The Brattleboro Reformer reports on a group of tax resisters — including Daniel Sicken, Ellen Kaye, Bob Bady and Erik Schickendanz — who decided to write their checks to charity instead of to the U.S. Treasury :
In all, $5,000 was given to charities, including to the Windham County Reads program, to a group starting a community garden on Upper Dummerston Road and to the Citizens Awareness Network, a local activist group. ¶ Morningside Shelter received almost $800 from the tax resistors.
“We are opening a new building for homeless pregnant women and those who have just given birth,” said David Mattocks, the executive director of the shelter. “This is a significant contribution to that project.”
Daniel Sicken, an East Dummerston resident and a member of Tax Resisters of Conscience, said, though he pays local and state taxes, he hasn’t paid federal taxes in . He said giving the money instead to charity is much more appropriate.…
“But it’s hard to be a resistor,” said Sicken. “It has a lot of rewards, but also a lot of difficulties.” Sicken said though he has never been prosecuted for his failure to pay federal taxes, he and other resisters have had to learn to live with very little money or within the barter economy — trading goods and services for other goods and services.…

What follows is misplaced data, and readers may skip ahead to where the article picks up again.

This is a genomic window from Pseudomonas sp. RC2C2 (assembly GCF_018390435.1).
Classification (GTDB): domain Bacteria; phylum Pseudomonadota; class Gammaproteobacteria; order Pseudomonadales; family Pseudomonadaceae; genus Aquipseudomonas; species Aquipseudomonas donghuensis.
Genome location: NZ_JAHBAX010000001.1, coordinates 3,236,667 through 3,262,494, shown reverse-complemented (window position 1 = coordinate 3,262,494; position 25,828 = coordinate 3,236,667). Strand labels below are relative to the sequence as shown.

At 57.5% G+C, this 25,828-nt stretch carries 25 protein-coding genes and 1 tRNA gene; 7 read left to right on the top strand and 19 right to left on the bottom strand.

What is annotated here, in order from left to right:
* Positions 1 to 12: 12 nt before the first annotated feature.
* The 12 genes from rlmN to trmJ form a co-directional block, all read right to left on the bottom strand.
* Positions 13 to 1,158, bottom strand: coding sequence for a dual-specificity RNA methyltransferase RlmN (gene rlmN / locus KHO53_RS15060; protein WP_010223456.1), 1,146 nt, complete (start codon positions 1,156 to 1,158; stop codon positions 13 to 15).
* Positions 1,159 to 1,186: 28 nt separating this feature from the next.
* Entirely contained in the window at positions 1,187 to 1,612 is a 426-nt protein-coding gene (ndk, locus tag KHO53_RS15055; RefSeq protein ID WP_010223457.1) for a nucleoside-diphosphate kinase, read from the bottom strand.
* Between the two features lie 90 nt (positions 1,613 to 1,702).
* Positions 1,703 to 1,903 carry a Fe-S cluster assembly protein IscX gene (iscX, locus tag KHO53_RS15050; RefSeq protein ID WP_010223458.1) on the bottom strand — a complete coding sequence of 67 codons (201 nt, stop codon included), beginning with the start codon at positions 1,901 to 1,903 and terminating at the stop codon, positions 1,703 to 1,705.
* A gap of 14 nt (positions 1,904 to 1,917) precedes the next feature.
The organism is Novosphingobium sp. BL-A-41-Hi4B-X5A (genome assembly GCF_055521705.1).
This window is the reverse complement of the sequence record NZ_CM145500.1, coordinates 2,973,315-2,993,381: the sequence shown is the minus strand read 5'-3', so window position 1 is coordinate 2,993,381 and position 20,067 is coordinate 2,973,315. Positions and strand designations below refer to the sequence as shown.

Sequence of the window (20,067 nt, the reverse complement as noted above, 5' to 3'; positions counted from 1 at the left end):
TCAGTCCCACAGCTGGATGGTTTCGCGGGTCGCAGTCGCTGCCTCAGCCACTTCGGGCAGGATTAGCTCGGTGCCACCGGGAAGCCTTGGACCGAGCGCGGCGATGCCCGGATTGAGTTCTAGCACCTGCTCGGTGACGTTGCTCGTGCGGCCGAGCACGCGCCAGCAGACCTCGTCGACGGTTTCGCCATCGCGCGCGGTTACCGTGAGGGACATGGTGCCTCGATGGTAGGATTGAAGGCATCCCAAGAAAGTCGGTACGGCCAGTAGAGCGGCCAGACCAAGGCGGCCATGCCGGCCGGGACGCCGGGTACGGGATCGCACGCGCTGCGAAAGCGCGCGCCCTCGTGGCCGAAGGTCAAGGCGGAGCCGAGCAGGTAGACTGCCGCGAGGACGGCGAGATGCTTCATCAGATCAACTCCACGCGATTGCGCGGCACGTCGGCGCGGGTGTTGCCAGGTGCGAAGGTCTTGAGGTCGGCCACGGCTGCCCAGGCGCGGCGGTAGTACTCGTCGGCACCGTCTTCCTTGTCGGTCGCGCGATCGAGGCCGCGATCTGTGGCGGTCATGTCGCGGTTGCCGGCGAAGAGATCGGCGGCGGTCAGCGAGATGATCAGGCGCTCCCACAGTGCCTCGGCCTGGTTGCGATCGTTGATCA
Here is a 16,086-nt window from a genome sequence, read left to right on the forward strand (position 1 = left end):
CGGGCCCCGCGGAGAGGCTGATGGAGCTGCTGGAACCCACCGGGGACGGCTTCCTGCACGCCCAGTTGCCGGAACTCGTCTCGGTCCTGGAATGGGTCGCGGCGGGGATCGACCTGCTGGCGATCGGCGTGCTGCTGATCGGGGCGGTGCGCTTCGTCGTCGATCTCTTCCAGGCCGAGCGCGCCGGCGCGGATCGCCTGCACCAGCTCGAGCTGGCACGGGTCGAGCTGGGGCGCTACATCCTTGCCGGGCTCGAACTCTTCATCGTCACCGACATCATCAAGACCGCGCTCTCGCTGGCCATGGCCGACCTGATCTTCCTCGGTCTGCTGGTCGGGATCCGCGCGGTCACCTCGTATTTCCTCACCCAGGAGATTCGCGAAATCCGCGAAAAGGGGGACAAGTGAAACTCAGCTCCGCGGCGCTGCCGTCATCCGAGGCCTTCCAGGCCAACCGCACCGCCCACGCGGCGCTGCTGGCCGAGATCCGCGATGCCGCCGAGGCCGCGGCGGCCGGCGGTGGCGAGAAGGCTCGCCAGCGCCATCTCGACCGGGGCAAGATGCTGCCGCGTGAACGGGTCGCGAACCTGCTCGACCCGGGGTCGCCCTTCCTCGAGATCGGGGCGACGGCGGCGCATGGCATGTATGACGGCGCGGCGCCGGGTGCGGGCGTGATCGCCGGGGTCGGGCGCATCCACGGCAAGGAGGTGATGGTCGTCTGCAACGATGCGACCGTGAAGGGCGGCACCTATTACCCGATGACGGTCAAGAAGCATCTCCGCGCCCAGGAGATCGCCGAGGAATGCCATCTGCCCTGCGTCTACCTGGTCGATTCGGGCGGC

“Not paying taxes has liberated me from consumer society which has improved the quality of my life,” said Ellen Kaye, a 43-year-old Brattleboro resident who said she stopped paying federal taxes after a trip to Nicaragua in .
Kaye said she saw how her tax dollars were being used to kill innocent people and she was disgusted. She said when it came time to file her taxes that year, she became physically ill, thinking about where her money was going.
Her husband, Bob Bady, 53, of Brattleboro, said the last time he paid federal taxes was during the Vietnam war. He said though he was 18 at the time, he refused to serve in the military.
“And if I’m not willing to fight, why would I pay for someone else to fight for me?” asked Bady.